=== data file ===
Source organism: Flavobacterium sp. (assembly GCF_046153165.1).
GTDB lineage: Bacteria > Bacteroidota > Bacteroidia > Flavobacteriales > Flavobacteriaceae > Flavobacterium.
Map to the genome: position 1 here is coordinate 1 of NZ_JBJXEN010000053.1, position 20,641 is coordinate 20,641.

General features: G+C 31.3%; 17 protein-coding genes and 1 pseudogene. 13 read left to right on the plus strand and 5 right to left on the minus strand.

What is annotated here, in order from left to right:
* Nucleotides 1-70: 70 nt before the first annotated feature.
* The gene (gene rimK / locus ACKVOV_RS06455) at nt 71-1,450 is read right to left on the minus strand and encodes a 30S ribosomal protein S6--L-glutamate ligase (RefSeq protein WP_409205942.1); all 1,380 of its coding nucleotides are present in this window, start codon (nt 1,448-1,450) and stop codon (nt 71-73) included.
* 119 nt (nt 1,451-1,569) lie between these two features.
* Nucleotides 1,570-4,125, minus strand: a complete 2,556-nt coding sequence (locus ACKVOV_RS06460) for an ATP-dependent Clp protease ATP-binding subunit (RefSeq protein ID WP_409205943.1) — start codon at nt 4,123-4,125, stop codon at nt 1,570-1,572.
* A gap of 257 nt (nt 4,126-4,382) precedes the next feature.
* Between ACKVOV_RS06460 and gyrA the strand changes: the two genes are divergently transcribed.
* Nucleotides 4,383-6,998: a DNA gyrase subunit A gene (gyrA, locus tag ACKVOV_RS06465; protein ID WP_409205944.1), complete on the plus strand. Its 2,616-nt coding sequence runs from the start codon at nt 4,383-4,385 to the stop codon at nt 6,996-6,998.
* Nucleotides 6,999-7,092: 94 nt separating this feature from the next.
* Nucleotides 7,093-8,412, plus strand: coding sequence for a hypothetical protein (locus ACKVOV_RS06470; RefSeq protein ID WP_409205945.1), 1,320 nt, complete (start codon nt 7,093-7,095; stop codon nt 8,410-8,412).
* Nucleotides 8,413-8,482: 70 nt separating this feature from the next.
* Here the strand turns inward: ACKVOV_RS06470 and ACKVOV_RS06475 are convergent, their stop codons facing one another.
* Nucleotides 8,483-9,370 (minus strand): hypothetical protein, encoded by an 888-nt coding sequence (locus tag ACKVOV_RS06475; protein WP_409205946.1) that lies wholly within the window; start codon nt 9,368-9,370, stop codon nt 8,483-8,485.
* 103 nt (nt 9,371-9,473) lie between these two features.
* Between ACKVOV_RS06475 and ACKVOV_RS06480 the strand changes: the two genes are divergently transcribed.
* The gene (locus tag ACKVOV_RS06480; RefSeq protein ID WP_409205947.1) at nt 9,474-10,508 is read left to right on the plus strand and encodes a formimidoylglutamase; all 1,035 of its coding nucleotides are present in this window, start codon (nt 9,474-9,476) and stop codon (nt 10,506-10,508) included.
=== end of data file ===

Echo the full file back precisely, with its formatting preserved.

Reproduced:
Source organism: Flavobacterium sp. (assembly GCF_046153165.1).
GTDB lineage: Bacteria > Bacteroidota > Bacteroidia > Flavobacteriales > Flavobacteriaceae > Flavobacterium.
Map to the genome: position 1 here is coordinate 1 of NZ_JBJXEN010000053.1, position 20,641 is coordinate 20,641.

General features: G+C 31.3%; 17 protein-coding genes and 1 pseudogene. 13 read left to right on the plus strand and 5 right to left on the minus strand.

What is annotated here, in order from left to right:
* Nucleotides 1-70: 70 nt before the first annotated feature.
* The gene (gene rimK / locus ACKVOV_RS06455) at nt 71-1,450 is read right to left on the minus strand and encodes a 30S ribosomal protein S6--L-glutamate ligase (RefSeq protein WP_409205942.1); all 1,380 of its coding nucleotides are present in this window, start codon (nt 1,448-1,450) and stop codon (nt 71-73) included.
* 119 nt (nt 1,451-1,569) lie between these two features.
* Nucleotides 1,570-4,125, minus strand: a complete 2,556-nt coding sequence (locus ACKVOV_RS06460) for an ATP-dependent Clp protease ATP-binding subunit (RefSeq protein ID WP_409205943.1) — start codon at nt 4,123-4,125, stop codon at nt 1,570-1,572.
* A gap of 257 nt (nt 4,126-4,382) precedes the next feature.
* Between ACKVOV_RS06460 and gyrA the strand changes: the two genes are divergently transcribed.
* Nucleotides 4,383-6,998: a DNA gyrase subunit A gene (gyrA, locus tag ACKVOV_RS06465; protein ID WP_409205944.1), complete on the plus strand. Its 2,616-nt coding sequence runs from the start codon at nt 4,383-4,385 to the stop codon at nt 6,996-6,998.
* Nucleotides 6,999-7,092: 94 nt separating this feature from the next.
* Nucleotides 7,093-8,412, plus strand: coding sequence for a hypothetical protein (locus ACKVOV_RS06470; RefSeq protein ID WP_409205945.1), 1,320 nt, complete (start codon nt 7,093-7,095; stop codon nt 8,410-8,412).
* Nucleotides 8,413-8,482: 70 nt separating this feature from the next.
* Here the strand turns inward: ACKVOV_RS06470 and ACKVOV_RS06475 are convergent, their stop codons facing one another.
* Nucleotides 8,483-9,370 (minus strand): hypothetical protein, encoded by an 888-nt coding sequence (locus tag ACKVOV_RS06475; protein WP_409205946.1) that lies wholly within the window; start codon nt 9,368-9,370, stop codon nt 8,483-8,485.
* 103 nt (nt 9,371-9,473) lie between these two features.
* Between ACKVOV_RS06475 and ACKVOV_RS06480 the strand changes: the two genes are divergently transcribed.
* The gene (locus tag ACKVOV_RS06480; RefSeq protein ID WP_409205947.1) at nt 9,474-10,508 is read left to right on the plus strand and encodes a formimidoylglutamase; all 1,035 of its coding nucleotides are present in this window, start codon (nt 9,474-9,476) and stop codon (nt 10,506-10,508) included.